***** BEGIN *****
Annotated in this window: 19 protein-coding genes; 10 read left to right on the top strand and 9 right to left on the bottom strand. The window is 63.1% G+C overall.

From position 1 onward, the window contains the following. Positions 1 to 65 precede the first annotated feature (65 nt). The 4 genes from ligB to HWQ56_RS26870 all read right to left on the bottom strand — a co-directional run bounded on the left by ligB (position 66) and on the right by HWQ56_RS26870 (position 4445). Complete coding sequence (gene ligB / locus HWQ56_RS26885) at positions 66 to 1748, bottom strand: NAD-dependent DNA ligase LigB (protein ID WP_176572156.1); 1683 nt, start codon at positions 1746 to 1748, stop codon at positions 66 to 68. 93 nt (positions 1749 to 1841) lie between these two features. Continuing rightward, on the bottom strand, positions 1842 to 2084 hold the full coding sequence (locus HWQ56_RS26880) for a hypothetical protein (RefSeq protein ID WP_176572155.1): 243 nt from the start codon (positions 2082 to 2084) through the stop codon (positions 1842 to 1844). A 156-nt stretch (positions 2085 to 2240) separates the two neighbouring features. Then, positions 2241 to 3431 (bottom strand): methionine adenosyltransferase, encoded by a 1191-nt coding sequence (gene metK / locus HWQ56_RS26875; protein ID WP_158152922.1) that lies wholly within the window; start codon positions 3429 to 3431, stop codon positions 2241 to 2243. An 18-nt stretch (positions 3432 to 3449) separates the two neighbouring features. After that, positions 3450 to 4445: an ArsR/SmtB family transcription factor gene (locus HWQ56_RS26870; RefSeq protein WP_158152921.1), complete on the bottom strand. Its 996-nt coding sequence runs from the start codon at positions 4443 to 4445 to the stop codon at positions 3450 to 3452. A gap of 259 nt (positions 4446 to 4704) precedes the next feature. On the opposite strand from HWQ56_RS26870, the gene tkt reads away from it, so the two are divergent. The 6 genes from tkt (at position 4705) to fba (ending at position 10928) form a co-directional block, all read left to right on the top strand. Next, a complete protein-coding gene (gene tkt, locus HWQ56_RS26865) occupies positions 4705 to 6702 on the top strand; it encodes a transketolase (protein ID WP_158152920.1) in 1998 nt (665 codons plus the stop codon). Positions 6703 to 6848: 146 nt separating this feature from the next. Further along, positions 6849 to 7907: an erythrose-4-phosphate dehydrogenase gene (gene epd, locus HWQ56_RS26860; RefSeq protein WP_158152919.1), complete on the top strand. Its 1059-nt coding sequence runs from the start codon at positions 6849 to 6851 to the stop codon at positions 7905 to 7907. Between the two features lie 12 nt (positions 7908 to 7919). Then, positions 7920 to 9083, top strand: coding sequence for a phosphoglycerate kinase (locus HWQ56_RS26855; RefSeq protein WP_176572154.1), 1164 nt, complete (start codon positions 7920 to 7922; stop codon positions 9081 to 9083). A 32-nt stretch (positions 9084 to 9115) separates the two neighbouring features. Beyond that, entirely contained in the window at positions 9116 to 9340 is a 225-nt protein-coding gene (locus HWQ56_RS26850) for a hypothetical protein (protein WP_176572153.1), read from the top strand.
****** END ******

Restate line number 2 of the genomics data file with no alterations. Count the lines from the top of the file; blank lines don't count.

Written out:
From position 1 onward, the window contains the following. Positions 1 to 65 precede the first annotated feature (65 nt). The 4 genes from ligB to HWQ56_RS26870 all read right to left on the bottom strand — a co-directional run bounded on the left by ligB (position 66) and on the right by HWQ56_RS26870 (position 4445). Complete coding sequence (gene ligB / locus HWQ56_RS26885) at positions 66 to 1748, bottom strand: NAD-dependent DNA ligase LigB (protein ID WP_176572156.1); 1683 nt, start codon at positions 1746 to 1748, stop codon at positions 66 to 68. 93 nt (positions 1749 to 1841) lie between these two features. Continuing rightward, on the bottom strand, positions 1842 to 2084 hold the full coding sequence (locus HWQ56_RS26880) for a hypothetical protein (RefSeq protein ID WP_176572155.1): 243 nt from the start codon (positions 2082 to 2084) through the stop codon (positions 1842 to 1844). A 156-nt stretch (positions 2085 to 2240) separates the two neighbouring features. Then, positions 2241 to 3431 (bottom strand): methionine adenosyltransferase, encoded by a 1191-nt coding sequence (gene metK / locus HWQ56_RS26875; protein ID WP_158152922.1) that lies wholly within the window; start codon positions 3429 to 3431, stop codon positions 2241 to 2243. An 18-nt stretch (positions 3432 to 3449) separates the two neighbouring features. After that, positions 3450 to 4445: an ArsR/SmtB family transcription factor gene (locus HWQ56_RS26870; RefSeq protein WP_158152921.1), complete on the bottom strand. Its 996-nt coding sequence runs from the start codon at positions 4443 to 4445 to the stop codon at positions 3450 to 3452. A gap of 259 nt (positions 4446 to 4704) precedes the next feature. On the opposite strand from HWQ56_RS26870, the gene tkt reads away from it, so the two are divergent. The 6 genes from tkt (at position 4705) to fba (ending at position 10928) form a co-directional block, all read left to right on the top strand. Next, a complete protein-coding gene (gene tkt, locus HWQ56_RS26865) occupies positions 4705 to 6702 on the top strand; it encodes a transketolase (protein ID WP_158152920.1) in 1998 nt (665 codons plus the stop codon). Positions 6703 to 6848: 146 nt separating this feature from the next. Further along, positions 6849 to 7907: an erythrose-4-phosphate dehydrogenase gene (gene epd, locus HWQ56_RS26860; RefSeq protein WP_158152919.1), complete on the top strand. Its 1059-nt coding sequence runs from the start codon at positions 6849 to 6851 to the stop codon at positions 7905 to 7907. Between the two features lie 12 nt (positions 7908 to 7919). Then, positions 7920 to 9083, top strand: coding sequence for a phosphoglycerate kinase (locus HWQ56_RS26855; RefSeq protein WP_176572154.1), 1164 nt, complete (start codon positions 7920 to 7922; stop codon positions 9081 to 9083). A 32-nt stretch (positions 9084 to 9115) separates the two neighbouring features. Beyond that, entirely contained in the window at positions 9116 to 9340 is a 225-nt protein-coding gene (locus HWQ56_RS26850) for a hypothetical protein (protein WP_176572153.1), read from the top strand.